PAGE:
Friday, May 24, 2013

A Critique of the Thoughtworks Tech Radar on Javascript Testing

The Thoughtworks' Tech Radar has come out again and there is no change in the recommendation on Javascript testing.

The radar recommends to "Adopt Jasmine paired with Node.js". This is very specific advice. It's not "Adopt Javascript testing paired with Node.js" but a specific tool, Jasmine. Compare this with more general advice such as "Adopt CSS Frameworks" or "Promises for asynchronous programming". Nothing specific there and, hence, nothing wrong.

There is no motivation as to why we should adopt Jasmine but, if we look at the TTF from October 2012(PDF), we can read:

The cream of the crop for out-of-browser testing is currently Jasmine. Jasmine paired with Node.js is the go-to choice for robust testing of both client- and serverside JavaScript.

"The cream of the crop"? This is certainly not the case! Jasmine is an elegant testing framework similar Ruby's RSpec but, it is not "the cream of the crop"! It has one major drawback. It sucks at testing asynchronous code! And, since asynchronous code is a central theme in Javascript programming we should not use Jasmine! There are at least two better alternatives:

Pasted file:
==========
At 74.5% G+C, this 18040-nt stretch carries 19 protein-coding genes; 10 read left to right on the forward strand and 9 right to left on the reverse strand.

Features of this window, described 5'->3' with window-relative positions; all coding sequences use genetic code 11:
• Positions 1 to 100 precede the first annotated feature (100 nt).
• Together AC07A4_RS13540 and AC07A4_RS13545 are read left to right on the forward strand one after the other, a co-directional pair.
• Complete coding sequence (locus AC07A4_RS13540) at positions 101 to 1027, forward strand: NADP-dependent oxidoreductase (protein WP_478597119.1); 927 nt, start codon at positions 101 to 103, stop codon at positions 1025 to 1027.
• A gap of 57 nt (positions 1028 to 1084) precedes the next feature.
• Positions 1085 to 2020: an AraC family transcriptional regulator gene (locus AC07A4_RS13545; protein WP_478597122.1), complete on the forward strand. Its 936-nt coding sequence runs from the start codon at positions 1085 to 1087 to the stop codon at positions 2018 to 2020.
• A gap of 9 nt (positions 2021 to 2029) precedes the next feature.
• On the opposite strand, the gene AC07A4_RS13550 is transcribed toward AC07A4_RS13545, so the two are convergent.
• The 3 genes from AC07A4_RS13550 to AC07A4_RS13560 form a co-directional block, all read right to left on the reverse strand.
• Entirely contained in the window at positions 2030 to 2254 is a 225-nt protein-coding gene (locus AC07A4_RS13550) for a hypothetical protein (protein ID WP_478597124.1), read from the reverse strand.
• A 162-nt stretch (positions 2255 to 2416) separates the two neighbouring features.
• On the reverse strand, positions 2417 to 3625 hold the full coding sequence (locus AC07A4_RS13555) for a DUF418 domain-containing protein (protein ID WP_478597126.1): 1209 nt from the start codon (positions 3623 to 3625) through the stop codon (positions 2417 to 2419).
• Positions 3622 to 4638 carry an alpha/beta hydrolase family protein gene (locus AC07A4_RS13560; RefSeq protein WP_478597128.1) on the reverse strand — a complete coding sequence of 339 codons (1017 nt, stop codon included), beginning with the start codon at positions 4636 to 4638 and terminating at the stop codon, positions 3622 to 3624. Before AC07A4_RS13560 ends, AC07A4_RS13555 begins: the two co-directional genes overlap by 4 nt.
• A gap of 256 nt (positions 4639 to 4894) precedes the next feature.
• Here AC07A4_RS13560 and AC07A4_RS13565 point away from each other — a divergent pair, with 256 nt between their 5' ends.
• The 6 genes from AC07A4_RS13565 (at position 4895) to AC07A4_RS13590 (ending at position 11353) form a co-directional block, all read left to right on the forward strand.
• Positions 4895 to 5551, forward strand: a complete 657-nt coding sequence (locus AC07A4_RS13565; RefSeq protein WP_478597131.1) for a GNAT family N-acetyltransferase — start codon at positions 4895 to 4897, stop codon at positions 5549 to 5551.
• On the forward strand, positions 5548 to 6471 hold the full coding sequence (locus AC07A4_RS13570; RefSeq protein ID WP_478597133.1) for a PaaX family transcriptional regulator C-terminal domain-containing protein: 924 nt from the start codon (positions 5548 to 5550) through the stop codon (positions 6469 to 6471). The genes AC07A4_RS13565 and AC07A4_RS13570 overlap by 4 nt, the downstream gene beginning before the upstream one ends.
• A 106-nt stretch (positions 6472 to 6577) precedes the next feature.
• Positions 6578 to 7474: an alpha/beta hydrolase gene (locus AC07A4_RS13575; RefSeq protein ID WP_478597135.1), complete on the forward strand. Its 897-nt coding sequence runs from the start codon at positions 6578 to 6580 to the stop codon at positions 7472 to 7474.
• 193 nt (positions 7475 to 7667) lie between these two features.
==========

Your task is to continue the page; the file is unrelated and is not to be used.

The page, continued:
In this example I want to test a simple asynchronous sort function called sleepsort, you can read more about it in Writing a Module.

The function signature looks like this:

// Sleepsort takes an array of numbers and calls callback(result)
// with the sorted array as the only argument
function sleepsort(array, callback) {

Testing this with Jasmine will look something like this:

it('sorts the array', function () {
  runs(function() {
    sleepsort([1, 3, 2, 7], function(result) {
      this.result = result;

  waits(1000); // Wait one second then check the rsult

  runs(function () {
    expect(this.result).toEqual([1, 2, 3, 7]);


This is horrible! Compare this to Mocha, with should.js assertions:

it('Sorts the array', function(done) {
  sleepsort([1, 3, 2, 7], function(result) {
    result.should.eql([1, 2, 3, 7]);

Thank you, Sir, may I have another!

Indeed you may, here it is with Buster.js, with Object style syntax:

"Sorts the array": function (done) {
  sleepsort([1, 3, 2, 7], function(result) {
    assert.equals(result, [1, 2, 3, 7]);

Both Mocha and Buster.js send in a done function to call when the execution has finished. Elegant, and above all, crystal clear.

It is very obvious to me that Jasmine no longer is "the cream of the crop" of Javascript testing. But, what do I know, perhaps it was a copy-paste error.

I've done my duty, now I can go to bed!

Duty Calls from XKCD

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